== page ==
New FAA regulations will require landowners to mark any towers between 50-feet and 200-feet on their property, as well as include the towers in a new database the FAA is developing, reports General Aviation News. Previously, towers under 200-feet were not subject to federal marking requirements.
The new requirements stem from provisions in the FAA Extension, Safety and Security Act of 2016 and the FAA Reauthorization Act of 2018.
Meteorological evaluation towers (METs) meeting the requirements stipulated in the bills must be both marked and logged into the FAA database. Communication towers of the same size have the option to be either be marked or logged in the FAA database, according to the account.
The FAA Reauthorization Act of 2018 requires this database to be functional by October. The FAA is also finalizing the marking requirements, however they are expected to be similar to the standards found in FAA Advisory Circular 70/7460-1L, according to General Aviation News.
Section 2110 of the Act on Tower Marking states: “The Administrator shall consider excluding towers located in a State that has enacted tower marking requirements according to the [FAA’s] recommended guidance for the voluntary marking of meteorological evaluation towers erected in remote and rural areas that are less than 200 feet above ground level to enhance the conspicuity of the towers for low level agricultural operations in the vicinity of those towers.”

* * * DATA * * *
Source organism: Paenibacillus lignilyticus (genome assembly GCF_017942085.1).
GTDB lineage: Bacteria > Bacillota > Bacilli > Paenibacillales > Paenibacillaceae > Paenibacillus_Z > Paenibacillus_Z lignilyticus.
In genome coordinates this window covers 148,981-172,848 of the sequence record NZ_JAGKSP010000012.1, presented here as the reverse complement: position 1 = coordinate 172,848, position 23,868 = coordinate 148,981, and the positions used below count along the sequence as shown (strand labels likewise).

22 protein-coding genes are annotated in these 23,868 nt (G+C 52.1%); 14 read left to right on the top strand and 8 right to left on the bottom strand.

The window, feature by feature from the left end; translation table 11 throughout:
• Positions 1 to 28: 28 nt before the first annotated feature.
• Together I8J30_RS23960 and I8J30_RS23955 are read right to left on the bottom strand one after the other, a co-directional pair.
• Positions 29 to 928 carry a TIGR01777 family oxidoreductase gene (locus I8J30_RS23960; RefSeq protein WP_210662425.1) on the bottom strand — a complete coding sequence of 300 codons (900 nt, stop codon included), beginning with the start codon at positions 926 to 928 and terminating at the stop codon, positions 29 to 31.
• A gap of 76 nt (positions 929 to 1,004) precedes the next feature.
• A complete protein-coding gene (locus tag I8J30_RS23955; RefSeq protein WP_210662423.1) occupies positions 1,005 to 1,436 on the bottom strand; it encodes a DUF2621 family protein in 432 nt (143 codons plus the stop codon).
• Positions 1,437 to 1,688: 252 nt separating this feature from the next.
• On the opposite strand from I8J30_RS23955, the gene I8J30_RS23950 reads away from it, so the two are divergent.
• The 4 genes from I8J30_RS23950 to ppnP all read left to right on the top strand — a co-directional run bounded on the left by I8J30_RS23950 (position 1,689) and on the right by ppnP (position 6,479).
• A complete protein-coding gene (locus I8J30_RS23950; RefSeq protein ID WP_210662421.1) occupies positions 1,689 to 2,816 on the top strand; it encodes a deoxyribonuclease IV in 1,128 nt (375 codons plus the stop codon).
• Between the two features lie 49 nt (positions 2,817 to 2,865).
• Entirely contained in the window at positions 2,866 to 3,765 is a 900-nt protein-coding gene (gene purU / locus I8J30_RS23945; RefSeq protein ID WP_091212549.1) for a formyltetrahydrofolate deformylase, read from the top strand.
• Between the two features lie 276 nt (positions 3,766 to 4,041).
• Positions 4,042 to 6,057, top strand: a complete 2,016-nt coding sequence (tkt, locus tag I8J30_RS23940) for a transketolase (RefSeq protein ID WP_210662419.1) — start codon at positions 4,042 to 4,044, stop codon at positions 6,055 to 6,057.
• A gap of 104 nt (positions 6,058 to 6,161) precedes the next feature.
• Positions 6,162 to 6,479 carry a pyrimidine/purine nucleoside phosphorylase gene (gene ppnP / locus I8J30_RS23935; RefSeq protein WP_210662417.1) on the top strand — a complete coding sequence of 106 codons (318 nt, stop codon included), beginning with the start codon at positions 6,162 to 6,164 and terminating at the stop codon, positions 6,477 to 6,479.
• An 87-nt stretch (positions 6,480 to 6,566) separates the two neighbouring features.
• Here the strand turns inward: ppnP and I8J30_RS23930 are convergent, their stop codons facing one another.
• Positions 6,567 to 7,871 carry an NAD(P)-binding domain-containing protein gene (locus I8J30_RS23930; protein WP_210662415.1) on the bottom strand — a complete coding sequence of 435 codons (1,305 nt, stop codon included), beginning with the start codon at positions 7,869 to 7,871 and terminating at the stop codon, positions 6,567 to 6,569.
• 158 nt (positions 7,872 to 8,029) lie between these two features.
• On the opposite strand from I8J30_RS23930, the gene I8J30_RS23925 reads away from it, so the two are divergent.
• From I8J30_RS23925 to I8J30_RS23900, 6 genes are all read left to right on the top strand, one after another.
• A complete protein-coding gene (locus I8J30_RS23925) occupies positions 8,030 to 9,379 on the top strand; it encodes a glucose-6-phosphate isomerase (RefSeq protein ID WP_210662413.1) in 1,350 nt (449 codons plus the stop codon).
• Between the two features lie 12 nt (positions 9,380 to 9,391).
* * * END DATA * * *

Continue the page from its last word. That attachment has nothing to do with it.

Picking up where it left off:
North Dakota farmer and aerial applicator Brian Rau has a 96-foot Real Time Kinematic tower on his property. RTK towers supplement the GPS systems of automated ground-based farm equipment. He added fluorescent ball markers within the structure’s skeleton soon after it was converted from a communications tower to an RTK tower. “Seeing the growth of communication towers in North Dakota and across the county, I knew it was important to both mark and properly log the tower,” Rau told General Aviation News.
FAA Advisory Circular 70/7460-1L on obstruction marking and lighting details the ways different types of obstructions may be marked. The document provides specs on lighting systems, colors and light intensities. As an alternative to lighting, the document also explains tools for the “unlighted marking” of obstructions. This includes paint colors and patterns, as well as specifications for guy wire sleeves and high-visibility spherical markers.
Rau chose the latter option for marking his RTK tower. “The ball markers seemed the easiest for an existing galvanized tower, and they really improved [its] visibility,” he said.
Landowners are encouraged to submit an obstruction to the FAA’s Daily Digital Obstacle File by emailing the tower’s height and coordinates to [email protected].
By Leslie Stimson, Inside Towers Washington Bureau Chief
July 26, 2019